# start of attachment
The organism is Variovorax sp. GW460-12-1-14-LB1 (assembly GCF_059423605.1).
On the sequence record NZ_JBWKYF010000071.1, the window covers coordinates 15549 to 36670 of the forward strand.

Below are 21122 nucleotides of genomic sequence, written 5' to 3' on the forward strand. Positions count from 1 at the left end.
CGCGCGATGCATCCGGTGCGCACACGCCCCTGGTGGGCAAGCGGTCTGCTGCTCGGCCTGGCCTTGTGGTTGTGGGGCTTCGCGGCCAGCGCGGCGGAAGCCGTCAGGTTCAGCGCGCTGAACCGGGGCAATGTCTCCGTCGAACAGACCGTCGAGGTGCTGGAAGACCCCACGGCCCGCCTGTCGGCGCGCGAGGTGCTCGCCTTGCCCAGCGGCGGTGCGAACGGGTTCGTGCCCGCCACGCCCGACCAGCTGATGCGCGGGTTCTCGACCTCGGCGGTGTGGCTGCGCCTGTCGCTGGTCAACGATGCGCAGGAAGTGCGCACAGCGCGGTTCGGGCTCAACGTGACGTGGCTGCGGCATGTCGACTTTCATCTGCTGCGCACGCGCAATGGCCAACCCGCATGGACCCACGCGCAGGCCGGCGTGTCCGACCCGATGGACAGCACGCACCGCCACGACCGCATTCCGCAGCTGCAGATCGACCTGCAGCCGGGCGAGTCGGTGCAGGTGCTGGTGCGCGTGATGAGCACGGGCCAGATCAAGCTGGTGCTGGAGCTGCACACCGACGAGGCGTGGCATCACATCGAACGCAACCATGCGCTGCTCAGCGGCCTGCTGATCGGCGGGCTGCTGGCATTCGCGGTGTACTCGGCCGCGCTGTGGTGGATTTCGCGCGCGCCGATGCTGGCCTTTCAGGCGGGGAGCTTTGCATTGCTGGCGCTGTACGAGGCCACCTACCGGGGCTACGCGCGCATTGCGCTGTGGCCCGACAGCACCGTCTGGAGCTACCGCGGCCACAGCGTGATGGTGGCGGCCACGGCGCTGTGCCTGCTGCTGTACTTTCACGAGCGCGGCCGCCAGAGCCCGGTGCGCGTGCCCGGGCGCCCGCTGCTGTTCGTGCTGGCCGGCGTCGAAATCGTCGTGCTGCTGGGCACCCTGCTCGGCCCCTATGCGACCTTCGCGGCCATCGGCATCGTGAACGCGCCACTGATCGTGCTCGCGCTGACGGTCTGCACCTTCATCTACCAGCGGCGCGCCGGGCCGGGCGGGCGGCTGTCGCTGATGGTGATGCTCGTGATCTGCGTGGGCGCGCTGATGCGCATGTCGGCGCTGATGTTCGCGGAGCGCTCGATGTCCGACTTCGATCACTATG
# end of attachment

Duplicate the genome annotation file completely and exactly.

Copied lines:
The organism is Variovorax sp. GW460-12-1-14-LB1 (assembly GCF_059423605.1).
On the sequence record NZ_JBWKYF010000071.1, the window covers coordinates 15549 to 36670 of the forward strand.

Below are 21122 nucleotides of genomic sequence, written 5' to 3' on the forward strand. Positions count from 1 at the left end.
CGCGCGATGCATCCGGTGCGCACACGCCCCTGGTGGGCAAGCGGTCTGCTGCTCGGCCTGGCCTTGTGGTTGTGGGGCTTCGCGGCCAGCGCGGCGGAAGCCGTCAGGTTCAGCGCGCTGAACCGGGGCAATGTCTCCGTCGAACAGACCGTCGAGGTGCTGGAAGACCCCACGGCCCGCCTGTCGGCGCGCGAGGTGCTCGCCTTGCCCAGCGGCGGTGCGAACGGGTTCGTGCCCGCCACGCCCGACCAGCTGATGCGCGGGTTCTCGACCTCGGCGGTGTGGCTGCGCCTGTCGCTGGTCAACGATGCGCAGGAAGTGCGCACAGCGCGGTTCGGGCTCAACGTGACGTGGCTGCGGCATGTCGACTTTCATCTGCTGCGCACGCGCAATGGCCAACCCGCATGGACCCACGCGCAGGCCGGCGTGTCCGACCCGATGGACAGCACGCACCGCCACGACCGCATTCCGCAGCTGCAGATCGACCTGCAGCCGGGCGAGTCGGTGCAGGTGCTGGTGCGCGTGATGAGCACGGGCCAGATCAAGCTGGTGCTGGAGCTGCACACCGACGAGGCGTGGCATCACATCGAACGCAACCATGCGCTGCTCAGCGGCCTGCTGATCGGCGGGCTGCTGGCATTCGCGGTGTACTCGGCCGCGCTGTGGTGGATTTCGCGCGCGCCGATGCTGGCCTTTCAGGCGGGGAGCTTTGCATTGCTGGCGCTGTACGAGGCCACCTACCGGGGCTACGCGCGCATTGCGCTGTGGCCCGACAGCACCGTCTGGAGCTACCGCGGCCACAGCGTGATGGTGGCGGCCACGGCGCTGTGCCTGCTGCTGTACTTTCACGAGCGCGGCCGCCAGAGCCCGGTGCGCGTGCCCGGGCGCCCGCTGCTGTTCGTGCTGGCCGGCGTCGAAATCGTCGTGCTGCTGGGCACCCTGCTCGGCCCCTATGCGACCTTCGCGGCCATCGGCATCGTGAACGCGCCACTGATCGTGCTCGCGCTGACGGTCTGCACCTTCATCTACCAGCGGCGCGCCGGGCCGGGCGGGCGGCTGTCGCTGATGGTGATGCTCGTGATCTGCGTGGGCGCGCTGATGCGCATGTCGGCGCTGATGTTCGCGGAGCGCTCGATGTCCGACTTCGATCACTATG